An out-of-town friend came to visit Cali this weekend, and we all went to our favorite place, Packer Meadow. We were a little early for the gorgeous wildflowers, but Cali enjoyed being out in nature and off her leash.
The first time she ever visited Packer Meadow, Cali was with Jana and Alberta, and they all went crazy, running in circles and splashing in the creek.
Cali did a similar run-and-splash today, but she had barely dipped her paws into the icy snowmelt water before bounding back onto land and running some more.
She did not want to go home and ran off when called back to the car. She made sure to stay close enough that she could see us but stubbornly refused to come to the car. We’ve got to work on that if Cali wants to enjoy any more Montana hiking!
I corralled her and we got into the car … where Cali was soon sound asleep.
By the time I realized our new home was a few blocks from the Big Dipper ice cream stand, it was too late. We were committed. Cali cannot believe that they are not open at 7 am. She wants ice cream for breakfast, lunch, and dinner. Year-round. It never occurred to her that people might not want ice cream when it’s 10 degrees below zero outside. What’s the connection?
It warmed up, briefly, here and we celebrated by going to the Big Dipper. Of course!
The (free!) dog cone was so tiny and perfect, we just had to take a picture. Well, as the pictures show, we took a little too long — and someone couldn’t wait for her treat.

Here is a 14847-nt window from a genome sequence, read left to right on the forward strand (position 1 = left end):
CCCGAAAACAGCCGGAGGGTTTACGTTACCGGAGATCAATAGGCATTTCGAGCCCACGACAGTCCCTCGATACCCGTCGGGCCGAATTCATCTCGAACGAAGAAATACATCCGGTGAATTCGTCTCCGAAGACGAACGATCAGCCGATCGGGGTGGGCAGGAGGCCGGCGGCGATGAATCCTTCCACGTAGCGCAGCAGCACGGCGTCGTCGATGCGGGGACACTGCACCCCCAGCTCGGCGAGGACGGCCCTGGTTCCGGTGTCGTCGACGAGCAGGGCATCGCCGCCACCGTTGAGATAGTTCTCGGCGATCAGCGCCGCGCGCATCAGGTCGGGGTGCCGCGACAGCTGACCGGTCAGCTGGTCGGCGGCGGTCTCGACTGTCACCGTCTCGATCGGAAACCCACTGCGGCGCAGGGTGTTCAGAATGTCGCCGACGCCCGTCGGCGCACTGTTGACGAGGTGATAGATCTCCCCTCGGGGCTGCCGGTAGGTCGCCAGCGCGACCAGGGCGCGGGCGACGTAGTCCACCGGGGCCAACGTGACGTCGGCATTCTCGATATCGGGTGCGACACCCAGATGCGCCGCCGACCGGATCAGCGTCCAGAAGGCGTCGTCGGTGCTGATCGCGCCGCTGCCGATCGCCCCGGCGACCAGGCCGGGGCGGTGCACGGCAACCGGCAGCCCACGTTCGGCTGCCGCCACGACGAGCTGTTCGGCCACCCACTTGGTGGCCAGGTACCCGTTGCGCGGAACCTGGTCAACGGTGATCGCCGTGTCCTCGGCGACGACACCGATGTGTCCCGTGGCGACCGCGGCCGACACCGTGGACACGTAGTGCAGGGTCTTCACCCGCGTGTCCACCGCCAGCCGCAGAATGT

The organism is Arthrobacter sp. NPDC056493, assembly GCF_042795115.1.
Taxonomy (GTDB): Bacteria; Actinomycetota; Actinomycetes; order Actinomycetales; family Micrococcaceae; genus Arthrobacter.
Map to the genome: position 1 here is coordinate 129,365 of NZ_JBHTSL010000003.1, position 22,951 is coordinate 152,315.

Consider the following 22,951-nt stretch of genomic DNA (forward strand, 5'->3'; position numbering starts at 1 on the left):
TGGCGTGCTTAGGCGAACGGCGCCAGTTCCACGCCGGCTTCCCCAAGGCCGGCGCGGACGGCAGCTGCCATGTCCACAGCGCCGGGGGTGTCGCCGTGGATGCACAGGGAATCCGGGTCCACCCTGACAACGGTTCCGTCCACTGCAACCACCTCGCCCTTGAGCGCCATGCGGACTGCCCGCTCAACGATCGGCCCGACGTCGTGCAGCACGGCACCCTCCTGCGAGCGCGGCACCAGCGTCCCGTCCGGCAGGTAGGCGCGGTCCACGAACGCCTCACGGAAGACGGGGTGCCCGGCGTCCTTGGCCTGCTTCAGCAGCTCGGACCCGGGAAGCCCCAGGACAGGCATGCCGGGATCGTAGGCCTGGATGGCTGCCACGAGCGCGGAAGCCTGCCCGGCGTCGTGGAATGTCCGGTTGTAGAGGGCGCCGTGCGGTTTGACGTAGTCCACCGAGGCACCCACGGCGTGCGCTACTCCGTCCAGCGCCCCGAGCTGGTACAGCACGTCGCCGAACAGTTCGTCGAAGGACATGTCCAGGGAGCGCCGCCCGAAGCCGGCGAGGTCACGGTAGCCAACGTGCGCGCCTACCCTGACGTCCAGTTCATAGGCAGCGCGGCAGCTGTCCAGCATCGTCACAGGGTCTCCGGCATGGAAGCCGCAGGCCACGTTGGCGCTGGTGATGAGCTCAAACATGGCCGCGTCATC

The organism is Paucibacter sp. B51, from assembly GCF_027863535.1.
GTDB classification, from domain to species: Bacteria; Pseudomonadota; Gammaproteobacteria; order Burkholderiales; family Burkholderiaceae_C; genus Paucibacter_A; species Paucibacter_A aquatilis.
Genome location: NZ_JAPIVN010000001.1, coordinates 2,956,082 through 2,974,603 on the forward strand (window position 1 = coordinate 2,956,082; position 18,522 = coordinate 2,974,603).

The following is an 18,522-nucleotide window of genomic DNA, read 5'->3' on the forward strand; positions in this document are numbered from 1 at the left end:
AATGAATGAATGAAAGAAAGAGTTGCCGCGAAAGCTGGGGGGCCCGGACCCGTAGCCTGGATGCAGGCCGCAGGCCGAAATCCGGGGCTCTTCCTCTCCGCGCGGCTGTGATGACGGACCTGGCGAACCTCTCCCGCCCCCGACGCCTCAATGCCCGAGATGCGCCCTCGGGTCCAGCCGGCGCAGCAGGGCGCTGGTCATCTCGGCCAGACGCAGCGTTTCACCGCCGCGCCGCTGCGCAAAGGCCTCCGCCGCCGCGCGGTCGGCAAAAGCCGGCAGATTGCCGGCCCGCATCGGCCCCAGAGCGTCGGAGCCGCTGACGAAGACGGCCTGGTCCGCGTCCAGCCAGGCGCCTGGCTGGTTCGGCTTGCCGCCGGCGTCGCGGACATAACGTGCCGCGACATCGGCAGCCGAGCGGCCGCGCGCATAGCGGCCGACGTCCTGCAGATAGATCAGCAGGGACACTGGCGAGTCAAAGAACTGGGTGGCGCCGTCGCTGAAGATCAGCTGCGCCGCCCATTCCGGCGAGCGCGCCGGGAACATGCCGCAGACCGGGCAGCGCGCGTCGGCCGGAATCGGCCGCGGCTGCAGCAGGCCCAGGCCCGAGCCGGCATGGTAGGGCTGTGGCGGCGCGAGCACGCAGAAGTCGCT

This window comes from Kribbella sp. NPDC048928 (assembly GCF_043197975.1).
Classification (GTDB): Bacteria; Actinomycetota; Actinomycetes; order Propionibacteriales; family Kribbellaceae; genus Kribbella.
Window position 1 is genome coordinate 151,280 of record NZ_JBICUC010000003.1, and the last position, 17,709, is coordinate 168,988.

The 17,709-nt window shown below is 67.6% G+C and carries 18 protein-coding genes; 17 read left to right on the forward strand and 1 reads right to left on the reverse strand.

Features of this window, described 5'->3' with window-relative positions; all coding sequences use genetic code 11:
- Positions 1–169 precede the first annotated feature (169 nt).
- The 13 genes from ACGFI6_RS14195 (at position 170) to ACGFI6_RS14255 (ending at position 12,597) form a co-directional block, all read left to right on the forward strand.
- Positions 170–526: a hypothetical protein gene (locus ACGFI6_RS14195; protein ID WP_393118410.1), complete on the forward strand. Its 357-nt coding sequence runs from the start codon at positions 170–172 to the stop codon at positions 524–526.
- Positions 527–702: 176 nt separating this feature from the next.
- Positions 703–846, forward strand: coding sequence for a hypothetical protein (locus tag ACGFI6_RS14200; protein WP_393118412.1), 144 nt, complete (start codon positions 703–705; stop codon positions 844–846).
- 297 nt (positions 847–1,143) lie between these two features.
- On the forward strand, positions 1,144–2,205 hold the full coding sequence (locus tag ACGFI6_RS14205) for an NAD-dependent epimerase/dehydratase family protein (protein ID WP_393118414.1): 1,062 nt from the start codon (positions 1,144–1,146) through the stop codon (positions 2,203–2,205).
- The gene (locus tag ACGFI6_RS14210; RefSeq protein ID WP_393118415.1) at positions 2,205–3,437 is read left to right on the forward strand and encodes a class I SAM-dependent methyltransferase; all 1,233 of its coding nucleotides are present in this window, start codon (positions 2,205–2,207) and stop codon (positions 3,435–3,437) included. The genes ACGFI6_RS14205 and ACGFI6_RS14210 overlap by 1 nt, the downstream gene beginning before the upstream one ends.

If the spring ever shows up for real, I am sure that Cali will get many more tiny dog cones.
“Your dog looks cute in that T-shirt,” Cali’s little friend said. We walk past a school-bus stop every morning, and some days, we beat the bus there. Two young children, themselves owned by a handsome male golden retriever, often ask to pet Cali. “But why is she wearing it?”
The little girl who asks a lot of questions is probably around 7, her quieter brother even younger.
“She had a tiny lump on her side,” I said. “It was removed, and she has stitches, but she’s fine.”
“So the shirt protects it?”
“Yes, it keeps the stitches clean and keeps her from licking it.”
“Oh.” My questioner nodded knowingly. Her dog has had stitches too.
We chatted for another minute, until the bus pulled up.
Deni and I talk about Cali’s “quarterly de-lumping” in resigned tones. Lots of golden retrievers are little lump factories. So far, Cali’s have all been benign fatty cysts, but … she’s a golden. She’s over 6 years old. I know the statistics.
I know it will only be a matter of weeks until I find the next little bump. But so far, Cali is fine.